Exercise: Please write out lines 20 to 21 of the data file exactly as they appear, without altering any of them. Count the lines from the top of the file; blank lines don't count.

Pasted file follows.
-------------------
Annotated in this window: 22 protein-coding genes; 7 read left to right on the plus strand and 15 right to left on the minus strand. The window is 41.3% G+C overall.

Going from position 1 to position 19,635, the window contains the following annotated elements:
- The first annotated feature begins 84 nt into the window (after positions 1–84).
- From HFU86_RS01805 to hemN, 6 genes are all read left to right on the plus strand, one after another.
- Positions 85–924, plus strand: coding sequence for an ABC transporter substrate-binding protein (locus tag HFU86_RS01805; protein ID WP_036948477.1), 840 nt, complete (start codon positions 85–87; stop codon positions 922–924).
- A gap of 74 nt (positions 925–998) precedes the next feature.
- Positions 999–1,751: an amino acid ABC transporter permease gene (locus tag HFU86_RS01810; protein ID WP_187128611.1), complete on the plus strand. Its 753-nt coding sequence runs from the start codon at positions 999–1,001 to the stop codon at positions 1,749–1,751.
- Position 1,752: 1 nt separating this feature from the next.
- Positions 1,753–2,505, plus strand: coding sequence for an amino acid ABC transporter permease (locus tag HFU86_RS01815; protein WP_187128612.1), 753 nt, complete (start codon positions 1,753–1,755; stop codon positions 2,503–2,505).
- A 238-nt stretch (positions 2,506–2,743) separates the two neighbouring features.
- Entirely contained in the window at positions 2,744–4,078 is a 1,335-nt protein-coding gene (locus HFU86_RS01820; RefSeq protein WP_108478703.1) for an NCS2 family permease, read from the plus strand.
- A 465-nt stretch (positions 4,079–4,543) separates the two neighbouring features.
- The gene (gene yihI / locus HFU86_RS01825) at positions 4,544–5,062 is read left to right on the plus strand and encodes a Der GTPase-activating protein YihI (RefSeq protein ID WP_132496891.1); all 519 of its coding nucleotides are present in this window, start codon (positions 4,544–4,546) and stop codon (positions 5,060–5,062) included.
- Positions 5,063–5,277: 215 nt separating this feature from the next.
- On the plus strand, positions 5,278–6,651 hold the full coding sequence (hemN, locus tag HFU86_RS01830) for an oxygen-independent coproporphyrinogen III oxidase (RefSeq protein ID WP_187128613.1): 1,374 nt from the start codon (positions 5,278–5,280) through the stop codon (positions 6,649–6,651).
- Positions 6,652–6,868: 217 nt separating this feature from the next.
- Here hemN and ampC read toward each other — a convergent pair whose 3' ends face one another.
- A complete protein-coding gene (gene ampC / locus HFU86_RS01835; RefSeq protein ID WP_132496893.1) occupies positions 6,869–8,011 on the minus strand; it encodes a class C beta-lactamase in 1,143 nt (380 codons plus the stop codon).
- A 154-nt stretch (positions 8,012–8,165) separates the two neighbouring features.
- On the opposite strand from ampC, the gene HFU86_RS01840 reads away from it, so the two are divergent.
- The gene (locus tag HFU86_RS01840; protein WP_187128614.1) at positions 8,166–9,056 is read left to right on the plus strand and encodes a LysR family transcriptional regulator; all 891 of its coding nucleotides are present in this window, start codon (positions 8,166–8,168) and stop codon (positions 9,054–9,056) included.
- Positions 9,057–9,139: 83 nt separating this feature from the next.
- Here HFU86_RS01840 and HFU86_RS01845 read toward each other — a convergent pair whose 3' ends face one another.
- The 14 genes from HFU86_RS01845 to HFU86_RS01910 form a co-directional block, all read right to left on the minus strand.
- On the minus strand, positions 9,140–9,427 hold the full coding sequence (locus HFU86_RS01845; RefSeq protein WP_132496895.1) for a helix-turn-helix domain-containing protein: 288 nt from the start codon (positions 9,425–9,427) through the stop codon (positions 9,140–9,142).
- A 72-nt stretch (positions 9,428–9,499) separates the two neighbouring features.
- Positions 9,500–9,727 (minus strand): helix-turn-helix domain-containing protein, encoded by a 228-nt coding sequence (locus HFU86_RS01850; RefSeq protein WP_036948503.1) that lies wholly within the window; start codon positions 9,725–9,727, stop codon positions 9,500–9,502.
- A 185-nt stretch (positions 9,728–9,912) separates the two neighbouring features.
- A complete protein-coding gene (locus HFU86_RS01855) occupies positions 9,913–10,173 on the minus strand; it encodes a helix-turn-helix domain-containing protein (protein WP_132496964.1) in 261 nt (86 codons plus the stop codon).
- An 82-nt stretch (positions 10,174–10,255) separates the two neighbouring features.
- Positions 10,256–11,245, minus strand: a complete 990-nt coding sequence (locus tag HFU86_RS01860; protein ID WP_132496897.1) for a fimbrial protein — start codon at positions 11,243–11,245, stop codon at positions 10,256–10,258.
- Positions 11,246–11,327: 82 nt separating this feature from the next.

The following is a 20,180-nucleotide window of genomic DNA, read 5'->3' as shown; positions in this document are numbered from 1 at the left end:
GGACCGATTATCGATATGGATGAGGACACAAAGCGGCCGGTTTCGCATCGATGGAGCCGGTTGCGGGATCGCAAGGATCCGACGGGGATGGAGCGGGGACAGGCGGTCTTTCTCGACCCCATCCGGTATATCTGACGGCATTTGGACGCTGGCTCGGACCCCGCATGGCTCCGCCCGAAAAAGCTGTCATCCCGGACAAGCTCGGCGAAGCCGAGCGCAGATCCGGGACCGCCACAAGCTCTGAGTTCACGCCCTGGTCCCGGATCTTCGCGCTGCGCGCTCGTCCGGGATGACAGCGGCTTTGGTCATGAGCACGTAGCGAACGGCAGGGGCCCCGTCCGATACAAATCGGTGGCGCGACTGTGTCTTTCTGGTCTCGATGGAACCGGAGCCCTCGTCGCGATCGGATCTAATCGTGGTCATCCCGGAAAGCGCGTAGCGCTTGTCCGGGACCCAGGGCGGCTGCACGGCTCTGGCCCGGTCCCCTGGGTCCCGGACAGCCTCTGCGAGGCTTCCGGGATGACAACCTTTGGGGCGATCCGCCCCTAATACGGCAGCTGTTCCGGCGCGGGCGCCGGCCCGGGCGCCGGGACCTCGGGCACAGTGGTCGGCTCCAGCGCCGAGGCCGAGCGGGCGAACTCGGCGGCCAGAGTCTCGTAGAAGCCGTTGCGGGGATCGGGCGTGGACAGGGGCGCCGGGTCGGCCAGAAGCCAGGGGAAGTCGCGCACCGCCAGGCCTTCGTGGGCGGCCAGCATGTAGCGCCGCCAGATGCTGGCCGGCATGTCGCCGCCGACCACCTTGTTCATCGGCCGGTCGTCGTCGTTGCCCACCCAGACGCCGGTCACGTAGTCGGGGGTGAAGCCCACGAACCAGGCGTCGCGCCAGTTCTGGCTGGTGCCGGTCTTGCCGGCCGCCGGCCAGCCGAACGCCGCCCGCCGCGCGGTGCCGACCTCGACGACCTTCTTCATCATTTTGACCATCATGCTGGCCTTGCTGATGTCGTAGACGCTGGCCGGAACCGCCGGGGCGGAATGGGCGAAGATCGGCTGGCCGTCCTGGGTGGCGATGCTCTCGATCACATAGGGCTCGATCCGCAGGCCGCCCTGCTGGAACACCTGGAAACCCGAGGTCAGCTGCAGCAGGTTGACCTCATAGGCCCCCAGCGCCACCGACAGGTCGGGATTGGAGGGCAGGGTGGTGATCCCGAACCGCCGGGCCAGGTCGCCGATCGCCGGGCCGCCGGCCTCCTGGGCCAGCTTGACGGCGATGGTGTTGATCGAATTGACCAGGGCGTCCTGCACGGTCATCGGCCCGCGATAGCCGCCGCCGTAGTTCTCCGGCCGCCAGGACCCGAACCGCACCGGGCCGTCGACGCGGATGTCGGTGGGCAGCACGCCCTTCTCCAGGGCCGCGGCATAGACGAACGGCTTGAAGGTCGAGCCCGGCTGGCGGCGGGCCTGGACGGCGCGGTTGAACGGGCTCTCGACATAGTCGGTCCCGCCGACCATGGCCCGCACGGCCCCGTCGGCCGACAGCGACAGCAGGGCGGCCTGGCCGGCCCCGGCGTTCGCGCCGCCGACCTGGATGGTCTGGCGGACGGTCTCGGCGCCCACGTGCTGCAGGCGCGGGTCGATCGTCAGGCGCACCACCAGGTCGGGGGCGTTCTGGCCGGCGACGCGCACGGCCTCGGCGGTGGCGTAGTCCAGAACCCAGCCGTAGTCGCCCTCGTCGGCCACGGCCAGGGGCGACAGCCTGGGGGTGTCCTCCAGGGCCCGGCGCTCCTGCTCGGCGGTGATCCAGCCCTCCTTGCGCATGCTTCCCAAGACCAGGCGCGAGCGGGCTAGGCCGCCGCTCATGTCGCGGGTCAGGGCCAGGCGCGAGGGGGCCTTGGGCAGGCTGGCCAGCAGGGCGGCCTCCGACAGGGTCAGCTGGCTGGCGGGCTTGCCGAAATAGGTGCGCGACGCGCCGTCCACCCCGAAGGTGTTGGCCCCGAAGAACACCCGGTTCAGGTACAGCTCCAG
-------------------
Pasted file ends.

- On the opposite strand from ampC, the gene HFU86_RS01840 reads away from it, so the two are divergent.
- The gene (locus tag HFU86_RS01840; protein WP_187128614.1) at positions 8,166–9,056 is read left to right on the plus strand and encodes a LysR family transcriptional regulator; all 891 of its coding nucleotides are present in this window, start codon (positions 8,166–8,168) and stop codon (positions 9,054–9,056) included.